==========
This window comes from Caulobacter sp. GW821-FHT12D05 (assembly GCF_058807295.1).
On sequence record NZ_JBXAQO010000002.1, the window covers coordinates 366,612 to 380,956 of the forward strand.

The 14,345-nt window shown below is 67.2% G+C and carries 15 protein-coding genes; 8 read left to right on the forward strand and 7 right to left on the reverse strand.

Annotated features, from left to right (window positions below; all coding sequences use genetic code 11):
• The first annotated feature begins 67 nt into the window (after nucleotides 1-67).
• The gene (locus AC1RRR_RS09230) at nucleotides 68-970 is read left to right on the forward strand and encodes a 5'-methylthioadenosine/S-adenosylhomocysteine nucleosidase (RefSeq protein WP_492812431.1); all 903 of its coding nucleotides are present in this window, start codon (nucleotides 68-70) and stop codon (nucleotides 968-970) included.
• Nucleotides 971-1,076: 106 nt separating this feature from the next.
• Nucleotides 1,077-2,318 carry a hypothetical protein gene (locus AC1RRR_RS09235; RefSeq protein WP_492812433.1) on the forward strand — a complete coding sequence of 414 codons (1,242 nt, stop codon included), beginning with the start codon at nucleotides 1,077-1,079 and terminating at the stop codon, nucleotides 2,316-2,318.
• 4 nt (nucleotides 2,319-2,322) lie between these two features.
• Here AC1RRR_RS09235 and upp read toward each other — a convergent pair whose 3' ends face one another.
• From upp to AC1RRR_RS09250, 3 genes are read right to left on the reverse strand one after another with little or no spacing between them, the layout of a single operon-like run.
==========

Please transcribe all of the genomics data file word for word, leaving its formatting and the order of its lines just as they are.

This window comes from Caulobacter sp. GW821-FHT12D05 (assembly GCF_058807295.1).
On sequence record NZ_JBXAQO010000002.1, the window covers coordinates 366,612 to 380,956 of the forward strand.

The 14,345-nt window shown below is 67.2% G+C and carries 15 protein-coding genes; 8 read left to right on the forward strand and 7 right to left on the reverse strand.

Annotated features, from left to right (window positions below; all coding sequences use genetic code 11):
• The first annotated feature begins 67 nt into the window (after nucleotides 1-67).
• The gene (locus AC1RRR_RS09230) at nucleotides 68-970 is read left to right on the forward strand and encodes a 5'-methylthioadenosine/S-adenosylhomocysteine nucleosidase (RefSeq protein WP_492812431.1); all 903 of its coding nucleotides are present in this window, start codon (nucleotides 68-70) and stop codon (nucleotides 968-970) included.
• Nucleotides 971-1,076: 106 nt separating this feature from the next.
• Nucleotides 1,077-2,318 carry a hypothetical protein gene (locus AC1RRR_RS09235; RefSeq protein WP_492812433.1) on the forward strand — a complete coding sequence of 414 codons (1,242 nt, stop codon included), beginning with the start codon at nucleotides 1,077-1,079 and terminating at the stop codon, nucleotides 2,316-2,318.
• 4 nt (nucleotides 2,319-2,322) lie between these two features.
• Here AC1RRR_RS09235 and upp read toward each other — a convergent pair whose 3' ends face one another.
• From upp to AC1RRR_RS09250, 3 genes are read right to left on the reverse strand one after another with little or no spacing between them, the layout of a single operon-like run.